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You, dear readers, are a diverse crowd. And if the articles you decided to read and share during the last twelve months are any indication, you’re an achy, stressed-out, kind, and curious lot who love the Beatles.
You turn to yoga to strengthen and stretch, to challenge and calm, to remind yourself of your potential and your patience, to escape from your current situation and, conversely, find ease in it. You’re also into reformation, education, and meditation, and the answers you seek veer from the practical to the aspirational. We dare say some of you even aspire to enlightenment. (Uh, we’re still working on that last one).
The thread throughout these topics? Self-awareness in all its many shapes and forms, which reiterates what so many of us appreciate about the practice of yoga. It pretty much meets you wherever you are and whatever your situation. Without fail. And so we thought you’d like to voyeuristically glance at what other readers found most compelling this year. Chances are you’ll feel the same.
12 most-read articles on Yoga Journal in 2022
Nothing happens in isolation. Quantum physics explains this. Yoga embodies this. This means that when you complain about those achingly tight hamstrings, you need to ask if you’re also stretching hip flexors. These stretches show you how.
The line from this article that surprised our editors most? “According to the Centers for Disease Control & Prevention, nearly half of adults have hypertension, yet many people don’t even know they have it.” Yoga can help. Here’s how—and the science behind it.
The subtle and unexpected cues that one teacher reads as students settle onto their mats.
When a German tabloid reported that the three-time Wimbledon champion was leading others in “a special type of yoga and meditation” at Huntercombe Prison, we became curious about mental tenacity and how it’s demanded by the tennis circuit and offered by yoga.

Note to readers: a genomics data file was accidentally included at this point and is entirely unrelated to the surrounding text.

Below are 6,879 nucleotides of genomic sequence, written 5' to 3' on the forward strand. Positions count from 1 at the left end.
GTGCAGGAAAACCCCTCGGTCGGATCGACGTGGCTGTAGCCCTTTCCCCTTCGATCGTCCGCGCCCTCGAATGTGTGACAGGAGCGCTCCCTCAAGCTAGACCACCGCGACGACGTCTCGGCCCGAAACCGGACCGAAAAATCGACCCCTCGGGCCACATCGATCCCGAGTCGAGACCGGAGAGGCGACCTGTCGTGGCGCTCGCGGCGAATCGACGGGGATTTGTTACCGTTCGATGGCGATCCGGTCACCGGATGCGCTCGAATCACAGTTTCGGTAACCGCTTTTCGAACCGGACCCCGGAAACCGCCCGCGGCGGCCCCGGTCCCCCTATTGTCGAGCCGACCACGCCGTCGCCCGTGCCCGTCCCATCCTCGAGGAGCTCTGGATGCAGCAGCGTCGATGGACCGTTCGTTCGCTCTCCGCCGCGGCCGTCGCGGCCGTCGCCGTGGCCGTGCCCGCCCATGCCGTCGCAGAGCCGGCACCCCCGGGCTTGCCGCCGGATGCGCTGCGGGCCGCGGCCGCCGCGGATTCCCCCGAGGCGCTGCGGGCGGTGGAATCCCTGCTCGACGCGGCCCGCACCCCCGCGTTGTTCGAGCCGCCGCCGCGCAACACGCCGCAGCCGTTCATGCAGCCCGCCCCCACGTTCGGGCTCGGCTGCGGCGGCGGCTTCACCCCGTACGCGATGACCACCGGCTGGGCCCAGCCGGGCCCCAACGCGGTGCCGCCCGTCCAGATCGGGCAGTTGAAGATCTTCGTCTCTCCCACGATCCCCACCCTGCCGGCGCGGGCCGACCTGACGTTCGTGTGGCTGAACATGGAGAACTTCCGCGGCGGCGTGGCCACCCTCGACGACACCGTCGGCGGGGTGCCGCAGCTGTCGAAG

Our instinct, when we experience breathtakingly intense lower back pain, is typically to remain completely still or pretend we can go about everyday life as usual. These are literally the worst things you can do. Here’s what to try instead.
Rock stars love yoga, too. Including octogenarian ones who are former members of the Beatles.
If you care to walk, run, hike, bike, ski, practice yoga, or otherwise fully engage with life, you need strong legs. Here’s how to get them.
What happens when writing and meditation merge?
Able to move a little without grimacing? Good. These moves will escort you all the way back to your usual self.
No more being frustrated by your studio’s limited class schedule or not knowing whose class to livestream.
Sometimes all it takes is a single uncommon cue to help you (or your students) truly settle into the magic of this trending restorative pose.
Step away from your computer. And then turn to these stretches.